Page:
Sunday, November 27, 2011

May the Wind Always Be at Your Back

It's been a tough year for me. A family friend that I really looked up to, and who was genuinely just a good person, died way too young early on in January of this year. I lived in Chicago a hundred miles from anyone I had ever cared about, feeling depressed and alone for a good while, all the while feeling like I had made a really bad decision in going to school there. The girl I was supposed to spend the rest of my life with broke up with me over the summer, after which I had by far the hardest couple months of my life. I live in an apartment that I was supposed to share with that girl, which is a daily reminder of lost promises and disappearing dreams. So for the past couple weeks or so, I've been counting down the days until New Years Eve. I wanted to be done with 2011 forever. Quite frankly I'd erase the entire thing from my life if I could. It felt as if the wind was most certainly not at my back.

Until Yesterday. Yesterday Michigan beat Ohio State in a football game. Call it a game, if you want. But to me it was far more than a game. It was a reason to remember 2011. It was the only reason to remember 2011.

On Friday I read something on that meant a lot to me. I think it really puts in perspective what yesterday's win means for me. I'll try and paraphrase:

The year was 1995. The guy who posted this story was a recent college graduate, not unlike myself, who was living a long way from home in an unfamiliar city, far away from family and friends. He was feeling kind of down, and feeling kind of worried about "those types of things that you worry about when you are a younger man". The kind of worry that isn't really too serious, but you only realize that years later.

As the 1995 Ohio State-Michigan game approached, the #2 Buckeyes were undefeated and heavily favored in the big game. He watched the game, alone, in his apartment. He watched a Michigan running back by the awesome name of Tshimanga Biakabatuka that day. And he yelled "Biakabatuka" at the top of his lungs numerous times throughout that day, as Biakabatuka ran wild for 313(!) yards, perhaps the greatest one-man performance in the history of The Rivalry.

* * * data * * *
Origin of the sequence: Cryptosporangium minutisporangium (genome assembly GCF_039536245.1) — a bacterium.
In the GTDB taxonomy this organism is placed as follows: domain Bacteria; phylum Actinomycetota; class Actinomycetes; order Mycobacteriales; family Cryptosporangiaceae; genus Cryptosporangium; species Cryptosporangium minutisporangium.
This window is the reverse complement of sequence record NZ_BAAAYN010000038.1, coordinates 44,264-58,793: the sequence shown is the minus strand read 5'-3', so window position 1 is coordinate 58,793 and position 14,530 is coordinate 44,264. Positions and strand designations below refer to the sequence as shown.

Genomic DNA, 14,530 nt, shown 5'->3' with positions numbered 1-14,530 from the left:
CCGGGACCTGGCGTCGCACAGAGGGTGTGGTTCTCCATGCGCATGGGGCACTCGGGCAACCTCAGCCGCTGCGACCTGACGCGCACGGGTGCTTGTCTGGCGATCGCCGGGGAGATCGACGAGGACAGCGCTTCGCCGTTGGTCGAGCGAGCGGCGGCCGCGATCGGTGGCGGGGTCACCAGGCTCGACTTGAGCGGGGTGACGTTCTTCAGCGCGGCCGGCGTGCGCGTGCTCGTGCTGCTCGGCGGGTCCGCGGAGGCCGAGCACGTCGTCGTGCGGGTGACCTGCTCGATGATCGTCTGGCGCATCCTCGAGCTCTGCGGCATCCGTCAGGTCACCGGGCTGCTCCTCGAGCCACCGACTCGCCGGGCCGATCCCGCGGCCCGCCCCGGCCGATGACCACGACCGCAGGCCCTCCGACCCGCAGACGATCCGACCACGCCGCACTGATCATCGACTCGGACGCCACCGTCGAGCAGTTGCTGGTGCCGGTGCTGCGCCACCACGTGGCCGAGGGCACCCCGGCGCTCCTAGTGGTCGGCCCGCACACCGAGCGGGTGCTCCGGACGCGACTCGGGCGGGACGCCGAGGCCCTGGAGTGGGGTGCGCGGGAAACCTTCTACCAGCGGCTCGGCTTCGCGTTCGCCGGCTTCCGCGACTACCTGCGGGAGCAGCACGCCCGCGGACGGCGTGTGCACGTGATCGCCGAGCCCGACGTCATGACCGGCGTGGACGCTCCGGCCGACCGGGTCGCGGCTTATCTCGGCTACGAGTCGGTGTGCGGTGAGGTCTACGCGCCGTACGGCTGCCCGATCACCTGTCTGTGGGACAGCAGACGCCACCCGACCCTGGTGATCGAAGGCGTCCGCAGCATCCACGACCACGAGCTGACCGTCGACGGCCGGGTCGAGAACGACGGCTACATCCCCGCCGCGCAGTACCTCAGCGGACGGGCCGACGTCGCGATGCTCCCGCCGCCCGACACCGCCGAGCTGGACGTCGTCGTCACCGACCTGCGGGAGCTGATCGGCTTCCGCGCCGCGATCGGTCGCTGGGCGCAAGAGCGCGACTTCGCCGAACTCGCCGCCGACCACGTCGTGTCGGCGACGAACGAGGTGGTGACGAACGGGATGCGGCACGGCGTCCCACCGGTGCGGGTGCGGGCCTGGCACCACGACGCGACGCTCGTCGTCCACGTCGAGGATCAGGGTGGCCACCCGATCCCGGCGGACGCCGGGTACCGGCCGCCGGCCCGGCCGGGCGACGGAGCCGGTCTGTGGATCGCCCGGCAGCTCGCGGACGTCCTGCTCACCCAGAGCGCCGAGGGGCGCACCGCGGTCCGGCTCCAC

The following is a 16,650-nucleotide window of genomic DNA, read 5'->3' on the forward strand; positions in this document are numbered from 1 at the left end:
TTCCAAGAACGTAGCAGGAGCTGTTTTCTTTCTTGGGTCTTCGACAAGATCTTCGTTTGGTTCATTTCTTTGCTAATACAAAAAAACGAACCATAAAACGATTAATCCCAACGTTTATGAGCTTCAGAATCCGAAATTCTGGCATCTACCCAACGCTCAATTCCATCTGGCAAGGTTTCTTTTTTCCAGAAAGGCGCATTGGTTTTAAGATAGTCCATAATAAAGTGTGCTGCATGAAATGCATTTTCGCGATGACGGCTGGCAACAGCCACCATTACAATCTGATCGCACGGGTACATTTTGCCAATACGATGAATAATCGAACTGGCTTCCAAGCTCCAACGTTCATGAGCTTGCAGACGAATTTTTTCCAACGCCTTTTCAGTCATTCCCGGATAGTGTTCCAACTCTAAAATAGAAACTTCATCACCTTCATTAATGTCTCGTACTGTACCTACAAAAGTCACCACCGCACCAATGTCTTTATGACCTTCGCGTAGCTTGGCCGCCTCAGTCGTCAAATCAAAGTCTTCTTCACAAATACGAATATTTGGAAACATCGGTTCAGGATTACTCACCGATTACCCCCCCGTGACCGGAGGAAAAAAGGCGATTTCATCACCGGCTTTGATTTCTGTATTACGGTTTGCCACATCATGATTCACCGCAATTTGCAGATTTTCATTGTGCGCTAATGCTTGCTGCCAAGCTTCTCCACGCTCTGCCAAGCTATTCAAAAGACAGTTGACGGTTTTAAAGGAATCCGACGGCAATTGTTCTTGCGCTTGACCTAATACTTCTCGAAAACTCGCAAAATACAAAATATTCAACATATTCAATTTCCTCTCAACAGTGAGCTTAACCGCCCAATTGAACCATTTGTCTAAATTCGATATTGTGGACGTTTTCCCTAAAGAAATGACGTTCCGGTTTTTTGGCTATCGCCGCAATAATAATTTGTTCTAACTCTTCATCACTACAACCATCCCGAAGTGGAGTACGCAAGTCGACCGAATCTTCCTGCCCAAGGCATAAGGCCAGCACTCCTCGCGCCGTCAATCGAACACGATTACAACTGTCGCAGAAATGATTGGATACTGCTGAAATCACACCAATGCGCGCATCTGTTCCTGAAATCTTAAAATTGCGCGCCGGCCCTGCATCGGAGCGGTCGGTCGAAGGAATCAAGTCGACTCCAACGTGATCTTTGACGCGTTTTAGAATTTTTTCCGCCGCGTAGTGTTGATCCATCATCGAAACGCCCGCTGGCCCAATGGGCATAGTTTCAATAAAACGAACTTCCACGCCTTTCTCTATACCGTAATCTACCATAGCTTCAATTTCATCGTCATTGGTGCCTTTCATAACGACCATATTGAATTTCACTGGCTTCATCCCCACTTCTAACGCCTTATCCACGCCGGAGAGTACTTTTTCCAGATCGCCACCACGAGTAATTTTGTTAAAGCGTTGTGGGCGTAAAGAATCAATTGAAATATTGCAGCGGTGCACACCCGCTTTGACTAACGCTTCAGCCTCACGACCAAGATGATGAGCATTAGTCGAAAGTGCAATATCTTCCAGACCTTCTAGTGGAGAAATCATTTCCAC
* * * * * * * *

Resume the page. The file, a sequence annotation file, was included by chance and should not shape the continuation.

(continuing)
And I'll quote the part that really meant a lot to me: "It's ridiculous, but the way I felt after that beautiful destruction changed a good bit of my outlook. Everything would have turned out fine anwyay, because I would have worked hard to make it all work out. But Tshimanga put the wind at my back".
It's strange, but after yesterday I do feel as if maybe the wind has changed directions a bit. It doesn't feel as if it's blowing directly in my face, and maybe even the wind is at my back now. I'm ready for that. I'm ready to start anew. And maybe, just maybe, a "game" - as some people who don't understand what sports can truly mean sometimes would call it - will provide me that wind at my back. Don't tell me it's just a game.

May the wind always be at your back and the sun upon your face,
And may the wings of destiny carry you aloft to dance with the stars.

Here's to the wind at your back.

Saturday, November 19, 2011

Growing Up with The Game

Unbeknownst to the average fan, the spectacle that is Michigan Stadium in Ann Arbor is not the only Michigan Stadium in the state of Michigan.

In fact, there are undoubtedly many Michigan Stadiums sprinkled throughout the mitten in small towns from Mackinaw to Toledo. The one I know exists in my hometown, a short walk down the street I grew up on, through a patch of woods, and in the middle of a vast grassy field speckled with baseball diamonds. The chalk on the football field reads "Lutheran High School Westland," but not in my mind. To me, that high school football field will always exist as the Big House.

When we were young my little brother and I used to toss our peewee-sized blue and yellow Michigan football around our front yard on brisk, grey fall days after school, waiting for our dad to turn the corner on his way home from work. In the days before the early Michigan winter set in, there was just enough daylight left for some quick outdoor playtime with our dad after the end of the 5 o'clock work day. We waited anxiously for him to get home so he could take us down to Lutheran High School's football field, where he would toss the football around to us. To an outsider, it might not seem any different than tossing the football around our own front yard, but to us, playing at that football field was different in so many ways.

When I was on that field, I wasn't catching passes from my dad; I was Mercury Hayes, wearing the #9 Michigan jersey, catching a pass from Scott Dreisbach or Brian Griese. When I chased my brother down those chalked sidelines, I wasn't tackling my brother; I was Ian Gold, tackling some bully-faced Ohio State Buckeye player. When I stopped to catch my breath, sometimes as it formed a tiny smoke cloud from the frigid air, I didn't see some meager metal bleachers on the sidelines; I saw the endless rows of the Big House, with a hundred thousand fans cheering for me under a cold November sky in Ann Arbor. To my brother and I, at least, that small high school football field was Michigan Stadium. And in all those dozens and dozens of games we played there, we never once played anyone except Ohio State -- and of course we never lost.